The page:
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Heat transport studies of fractional quantum Hall systems provide evidence for a new phase of matter with potential applications in fault-tolerant quantum computation.

Around 40 years ago, physicists stumbled on an elegant recipe for creating exotic phases of matter: Pour electrons into a clean two-dimensional environment, add a magnetic field, and allow to cool. Out comes a dazzling variety of so-called fractional quantum Hall phases. Certain types of fractional quantum Hall phases, called non-Abelian, provide a potential platform for intrinsically error-resistant quantum computation. However, unambiguously identifying these phases poses a notorious challenge for experimentalists, as measurements often do not uniquely pinpoint which of several candidate phases is present.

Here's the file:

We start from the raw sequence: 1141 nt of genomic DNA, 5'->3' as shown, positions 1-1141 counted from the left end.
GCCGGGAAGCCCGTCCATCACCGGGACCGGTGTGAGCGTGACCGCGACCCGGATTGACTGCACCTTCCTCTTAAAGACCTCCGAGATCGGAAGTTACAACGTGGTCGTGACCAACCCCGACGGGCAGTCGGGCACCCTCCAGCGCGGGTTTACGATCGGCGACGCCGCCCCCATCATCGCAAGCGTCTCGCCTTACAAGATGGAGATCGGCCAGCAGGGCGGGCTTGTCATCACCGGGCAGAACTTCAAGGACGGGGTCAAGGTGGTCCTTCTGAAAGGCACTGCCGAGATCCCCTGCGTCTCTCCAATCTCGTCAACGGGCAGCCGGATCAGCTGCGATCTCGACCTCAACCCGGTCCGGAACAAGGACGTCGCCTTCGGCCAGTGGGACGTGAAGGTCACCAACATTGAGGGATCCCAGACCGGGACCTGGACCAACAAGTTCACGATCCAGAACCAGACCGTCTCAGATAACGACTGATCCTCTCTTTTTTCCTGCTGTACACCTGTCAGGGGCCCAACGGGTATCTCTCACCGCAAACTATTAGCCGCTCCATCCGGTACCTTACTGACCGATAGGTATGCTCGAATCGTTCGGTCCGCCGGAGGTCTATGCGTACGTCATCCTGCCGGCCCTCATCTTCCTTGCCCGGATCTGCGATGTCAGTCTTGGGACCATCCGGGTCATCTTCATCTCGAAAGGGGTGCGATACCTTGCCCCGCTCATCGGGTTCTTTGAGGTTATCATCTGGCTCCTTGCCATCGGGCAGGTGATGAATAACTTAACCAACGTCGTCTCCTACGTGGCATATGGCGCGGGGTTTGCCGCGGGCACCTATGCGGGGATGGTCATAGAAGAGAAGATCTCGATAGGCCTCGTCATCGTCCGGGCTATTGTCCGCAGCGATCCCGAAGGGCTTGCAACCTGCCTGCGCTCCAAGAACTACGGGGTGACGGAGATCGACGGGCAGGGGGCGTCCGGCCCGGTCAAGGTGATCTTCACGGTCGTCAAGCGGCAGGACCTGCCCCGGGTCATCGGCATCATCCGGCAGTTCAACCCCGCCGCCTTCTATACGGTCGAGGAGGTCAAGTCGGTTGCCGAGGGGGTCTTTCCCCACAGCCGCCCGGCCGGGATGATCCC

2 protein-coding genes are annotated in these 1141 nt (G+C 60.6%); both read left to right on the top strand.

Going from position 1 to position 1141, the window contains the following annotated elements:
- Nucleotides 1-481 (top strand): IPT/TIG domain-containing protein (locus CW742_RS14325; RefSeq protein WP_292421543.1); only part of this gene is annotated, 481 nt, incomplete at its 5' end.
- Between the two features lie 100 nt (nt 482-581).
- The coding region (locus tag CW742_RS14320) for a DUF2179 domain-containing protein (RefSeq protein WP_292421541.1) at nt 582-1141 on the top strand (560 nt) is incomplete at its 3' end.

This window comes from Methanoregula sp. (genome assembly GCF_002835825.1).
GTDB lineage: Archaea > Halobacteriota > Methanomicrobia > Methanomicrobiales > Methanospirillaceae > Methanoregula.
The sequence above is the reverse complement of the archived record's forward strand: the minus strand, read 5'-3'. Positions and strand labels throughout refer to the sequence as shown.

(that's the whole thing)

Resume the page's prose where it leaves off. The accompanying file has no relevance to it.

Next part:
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Category: Science